Back on the Labor Day weekend, Clark asked me to consider writing something for his readers here. I was honored, but also confused. What could I possibly bring to The Master’s Table that wouldn’t be the blog equivalent of showing up at Clark’s house and painting graffiti all over his living room walls? I believe this is part of a larger “table” question we should ask ourselves on a regular basis,
What Do I Have to Bring to the Table?
I don’t do a lot of formal meetings in the course of a year, but when they come up, I like to arrive prepared. If there are multiple people involved, sometimes I will say nothing for the first twenty minutes, looking for the idea that’s being missed, the implication that’s not being considered, the parallel to another situation that’s not being remembered. Then I will interject something that I feel is helpful. I want to make a contribution, not simply nod in agreement or call for the vote.
When moderating comments at my blog, I often tell people I’m looking for “value added” remarks. Something that furthers the discussion. If you attend one of those churches where the pastor still goes to the back door as you’re leaving, you’ve probably heard people say, “Good sermon;” the way the kids on the midget soccer team bump fists with the opposing team and say, “Good game.” It’s all very pleasant but it doesn’t say anything. Try something like, “As you were dealing with that chapter of Romans, it reminded me of this passage in Hebrews where…” Your pastor will probably collapse in shock. Adding value is a way of letting everyone know that you “get it.” That you’re willing to take it to the next level.
In a circle of Christ-followers, people will speak of “the gift of encouragement,” but true encouragement is more than saying “Good game;” it’s about building people up. When I was a weekly worship leader in a local church, I once asked our congregation, “What do you have to remember to bring with you on Sunday mornings?” Some people teach children and have to bring their lesson plan. Most bring their tithes and offerings. Some bring a casserole dish (full) for the church potluck or a similar container (empty) that they’re returning to someone who brought them a meal when they were ill. However, sometimes I think we need to bring a word, a thought, a concept, a scripture verse that will encourage someone, or the overflow of a book we’ve read or a sermon we downloaded that we can’t help but want to share with someone receptive.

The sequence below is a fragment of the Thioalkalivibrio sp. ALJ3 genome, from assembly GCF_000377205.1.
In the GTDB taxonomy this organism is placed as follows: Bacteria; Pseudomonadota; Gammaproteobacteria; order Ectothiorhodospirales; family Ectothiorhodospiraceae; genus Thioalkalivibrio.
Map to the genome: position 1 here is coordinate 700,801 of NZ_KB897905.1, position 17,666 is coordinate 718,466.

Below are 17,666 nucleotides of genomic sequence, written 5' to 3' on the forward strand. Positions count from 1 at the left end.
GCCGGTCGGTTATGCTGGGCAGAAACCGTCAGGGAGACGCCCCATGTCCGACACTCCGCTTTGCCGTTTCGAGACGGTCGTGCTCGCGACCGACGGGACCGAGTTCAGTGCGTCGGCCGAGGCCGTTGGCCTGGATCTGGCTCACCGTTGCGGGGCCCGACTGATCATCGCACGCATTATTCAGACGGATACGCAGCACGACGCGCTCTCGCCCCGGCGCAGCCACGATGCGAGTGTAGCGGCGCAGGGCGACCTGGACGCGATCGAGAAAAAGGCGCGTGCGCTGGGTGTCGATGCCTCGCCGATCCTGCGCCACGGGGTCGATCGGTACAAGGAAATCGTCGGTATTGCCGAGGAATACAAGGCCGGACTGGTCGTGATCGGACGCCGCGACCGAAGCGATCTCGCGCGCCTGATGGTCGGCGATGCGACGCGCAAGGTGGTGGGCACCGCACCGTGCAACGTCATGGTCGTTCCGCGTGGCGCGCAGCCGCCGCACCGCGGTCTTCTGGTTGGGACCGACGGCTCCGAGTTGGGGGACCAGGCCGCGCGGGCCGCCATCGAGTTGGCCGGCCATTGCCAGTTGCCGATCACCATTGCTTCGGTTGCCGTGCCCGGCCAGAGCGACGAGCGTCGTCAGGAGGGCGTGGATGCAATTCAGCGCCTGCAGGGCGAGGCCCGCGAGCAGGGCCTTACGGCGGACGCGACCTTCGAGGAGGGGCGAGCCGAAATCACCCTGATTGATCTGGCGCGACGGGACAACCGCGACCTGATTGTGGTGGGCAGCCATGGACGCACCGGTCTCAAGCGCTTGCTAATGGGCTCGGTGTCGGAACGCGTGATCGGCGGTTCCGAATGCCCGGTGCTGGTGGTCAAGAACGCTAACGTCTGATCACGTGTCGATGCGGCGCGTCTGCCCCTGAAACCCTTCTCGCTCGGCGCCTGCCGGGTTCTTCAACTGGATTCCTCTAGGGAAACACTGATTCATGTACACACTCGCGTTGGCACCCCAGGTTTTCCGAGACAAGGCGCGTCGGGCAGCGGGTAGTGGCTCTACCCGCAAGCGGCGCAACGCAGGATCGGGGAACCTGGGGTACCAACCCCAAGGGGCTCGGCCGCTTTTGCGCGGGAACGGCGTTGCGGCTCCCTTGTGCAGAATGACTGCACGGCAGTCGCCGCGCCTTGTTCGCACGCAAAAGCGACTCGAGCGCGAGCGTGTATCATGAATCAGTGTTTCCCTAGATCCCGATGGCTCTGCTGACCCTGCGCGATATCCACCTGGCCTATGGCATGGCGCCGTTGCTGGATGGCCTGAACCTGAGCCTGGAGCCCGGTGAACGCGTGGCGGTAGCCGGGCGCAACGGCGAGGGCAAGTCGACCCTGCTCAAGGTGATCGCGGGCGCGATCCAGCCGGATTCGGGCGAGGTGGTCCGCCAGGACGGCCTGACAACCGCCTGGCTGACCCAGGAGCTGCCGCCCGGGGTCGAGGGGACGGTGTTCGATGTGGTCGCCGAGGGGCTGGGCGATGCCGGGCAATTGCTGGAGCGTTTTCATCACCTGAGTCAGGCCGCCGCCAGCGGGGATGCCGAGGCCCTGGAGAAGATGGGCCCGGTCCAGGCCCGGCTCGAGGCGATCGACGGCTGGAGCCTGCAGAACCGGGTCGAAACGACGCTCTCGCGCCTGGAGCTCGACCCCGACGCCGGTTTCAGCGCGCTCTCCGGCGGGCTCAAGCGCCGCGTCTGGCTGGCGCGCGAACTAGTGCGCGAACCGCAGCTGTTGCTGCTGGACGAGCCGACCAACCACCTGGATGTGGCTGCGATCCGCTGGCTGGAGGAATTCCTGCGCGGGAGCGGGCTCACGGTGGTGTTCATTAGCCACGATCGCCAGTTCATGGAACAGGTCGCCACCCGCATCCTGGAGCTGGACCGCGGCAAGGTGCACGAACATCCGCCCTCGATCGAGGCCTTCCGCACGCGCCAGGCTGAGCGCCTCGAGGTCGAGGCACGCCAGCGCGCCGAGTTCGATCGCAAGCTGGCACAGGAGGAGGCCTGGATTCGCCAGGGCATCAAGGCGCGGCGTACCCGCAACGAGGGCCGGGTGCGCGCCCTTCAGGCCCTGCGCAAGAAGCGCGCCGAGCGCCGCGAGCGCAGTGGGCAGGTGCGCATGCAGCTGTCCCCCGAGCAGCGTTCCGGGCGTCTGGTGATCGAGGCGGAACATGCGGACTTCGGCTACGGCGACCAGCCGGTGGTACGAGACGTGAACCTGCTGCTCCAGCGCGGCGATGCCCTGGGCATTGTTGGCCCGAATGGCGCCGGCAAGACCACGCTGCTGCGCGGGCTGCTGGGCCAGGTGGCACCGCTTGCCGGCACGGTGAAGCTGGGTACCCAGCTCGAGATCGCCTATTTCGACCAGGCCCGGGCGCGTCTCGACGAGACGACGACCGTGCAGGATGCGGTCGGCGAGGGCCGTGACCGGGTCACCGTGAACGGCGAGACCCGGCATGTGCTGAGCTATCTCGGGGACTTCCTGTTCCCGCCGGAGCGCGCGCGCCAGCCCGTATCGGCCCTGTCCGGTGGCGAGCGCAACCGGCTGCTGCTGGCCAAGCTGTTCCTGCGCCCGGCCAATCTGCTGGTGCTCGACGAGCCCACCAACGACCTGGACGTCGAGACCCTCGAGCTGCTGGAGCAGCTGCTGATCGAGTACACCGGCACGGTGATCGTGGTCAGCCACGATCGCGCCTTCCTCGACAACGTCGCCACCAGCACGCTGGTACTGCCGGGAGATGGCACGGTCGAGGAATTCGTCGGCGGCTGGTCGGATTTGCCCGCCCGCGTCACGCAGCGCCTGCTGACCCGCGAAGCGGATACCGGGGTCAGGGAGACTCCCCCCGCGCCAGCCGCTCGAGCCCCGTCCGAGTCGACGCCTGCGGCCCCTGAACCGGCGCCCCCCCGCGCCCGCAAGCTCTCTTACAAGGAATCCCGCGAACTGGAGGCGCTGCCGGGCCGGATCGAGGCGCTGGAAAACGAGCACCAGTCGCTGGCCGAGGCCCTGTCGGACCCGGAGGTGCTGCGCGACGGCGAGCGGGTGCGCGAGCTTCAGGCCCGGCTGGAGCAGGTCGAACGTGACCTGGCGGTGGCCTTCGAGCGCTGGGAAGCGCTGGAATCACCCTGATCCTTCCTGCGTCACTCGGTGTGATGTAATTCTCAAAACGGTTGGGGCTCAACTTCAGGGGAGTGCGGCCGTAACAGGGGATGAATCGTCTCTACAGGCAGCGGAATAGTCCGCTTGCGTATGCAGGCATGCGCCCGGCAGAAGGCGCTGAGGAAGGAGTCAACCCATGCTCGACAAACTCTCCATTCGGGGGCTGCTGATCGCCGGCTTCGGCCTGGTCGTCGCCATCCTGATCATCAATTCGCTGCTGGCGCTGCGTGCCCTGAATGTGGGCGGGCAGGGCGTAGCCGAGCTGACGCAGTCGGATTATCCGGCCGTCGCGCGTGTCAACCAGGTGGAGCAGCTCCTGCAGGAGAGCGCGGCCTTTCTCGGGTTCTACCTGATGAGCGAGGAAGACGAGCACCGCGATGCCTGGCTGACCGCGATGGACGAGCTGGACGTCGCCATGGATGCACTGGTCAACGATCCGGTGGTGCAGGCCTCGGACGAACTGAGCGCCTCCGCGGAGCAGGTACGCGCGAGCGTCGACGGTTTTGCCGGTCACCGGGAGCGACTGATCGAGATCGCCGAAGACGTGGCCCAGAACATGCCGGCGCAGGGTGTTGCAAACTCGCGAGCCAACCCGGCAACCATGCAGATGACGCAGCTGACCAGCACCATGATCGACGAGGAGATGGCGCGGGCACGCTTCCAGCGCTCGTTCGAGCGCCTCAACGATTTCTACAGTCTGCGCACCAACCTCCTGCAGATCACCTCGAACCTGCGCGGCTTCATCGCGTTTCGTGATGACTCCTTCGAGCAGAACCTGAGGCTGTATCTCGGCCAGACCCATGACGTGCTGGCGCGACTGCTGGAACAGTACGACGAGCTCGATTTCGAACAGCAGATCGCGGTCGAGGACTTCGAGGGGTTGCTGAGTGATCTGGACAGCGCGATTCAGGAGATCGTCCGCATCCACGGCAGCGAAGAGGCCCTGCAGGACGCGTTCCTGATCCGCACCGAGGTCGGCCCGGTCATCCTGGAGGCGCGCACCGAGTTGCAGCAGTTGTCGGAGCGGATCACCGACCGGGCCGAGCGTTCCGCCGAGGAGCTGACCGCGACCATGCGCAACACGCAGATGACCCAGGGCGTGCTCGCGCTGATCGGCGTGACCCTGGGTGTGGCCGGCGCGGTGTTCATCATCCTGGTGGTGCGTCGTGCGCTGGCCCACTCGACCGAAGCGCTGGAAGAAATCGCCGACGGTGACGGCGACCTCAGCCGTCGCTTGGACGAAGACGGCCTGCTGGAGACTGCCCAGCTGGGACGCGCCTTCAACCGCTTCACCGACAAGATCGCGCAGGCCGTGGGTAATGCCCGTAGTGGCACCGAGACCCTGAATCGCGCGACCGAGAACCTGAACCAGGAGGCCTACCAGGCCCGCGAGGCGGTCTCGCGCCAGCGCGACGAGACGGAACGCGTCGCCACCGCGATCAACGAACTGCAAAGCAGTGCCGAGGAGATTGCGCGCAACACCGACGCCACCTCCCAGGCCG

Bringing something to the table is intentional. It’s part of a type of table fellowship where everyone gives and everyone receives. It’s about making the people who come in contact with you leave richer because you connected.
The problem that we have as Christ-followers sometimes is that nobody wants to make waves, or be the one who is simply rocking the boat. We want to avoid the friction created by challenging traditions and norms, so we tend to make contributions that we feel lead toward consensus. We’re basically asking the question,
Are We All on the Same Side of the Table?
One of the features of the Christian blogosphere is the way things tend to get very polarized. Issues become black-and-white, and people who postulate a different interpretation or a different take on one individual element of doctrine are immediately written-off.
The point is here is that we should be able to disagree without being disagreeable. We should be able to entertain differences while at the same time affirming our overarching unity in Christ. I can read something on Clark’s blog that I feel is totally wrong — and he on mine, though I can’t possibly imagine what it would be — and perhaps even suggest in a comment that not everyone shares his view. But I click back to see what subject he’s covering the next day.
Too many times in the body of Christ we shoot our wounded. The bottom line is that we all “see through a glass darkly.” We’re not going to be on the same side of the issue on every item on the agenda, but the person with whom I disagree the most at this moment may prove my greatest ally ten minutes from now. I think that’s also why it’s important to ask ourselves,
Is There Room at the Table for Others?
I love the equal opportunity that the blogosphere offers. People can, in fact paint graffiti all over my walls if they so desire. I see people coming and going all the time and in many respects, this ought to be the model of all Christian community, with what we call church (i.e. weekend services and midweek events) being but one expression of that community.
That’s why I love the vulnerability of pastors who have Q&A times at the end of their sermons. It invites even the first-time visitor to have a seat at the table and there’s nothing at all that they can state or ask that God’s Word isn’t capable of responding to. No comment or opinion cannot be deflected with the same ease that Jesus, when they were ready to stone him, demonstrated by disappearing into the crowd.
We don’t have to defend the body of doctrine by excluding people from the discussion; because ultimately, it’s His church, not ours; it is the master’s table.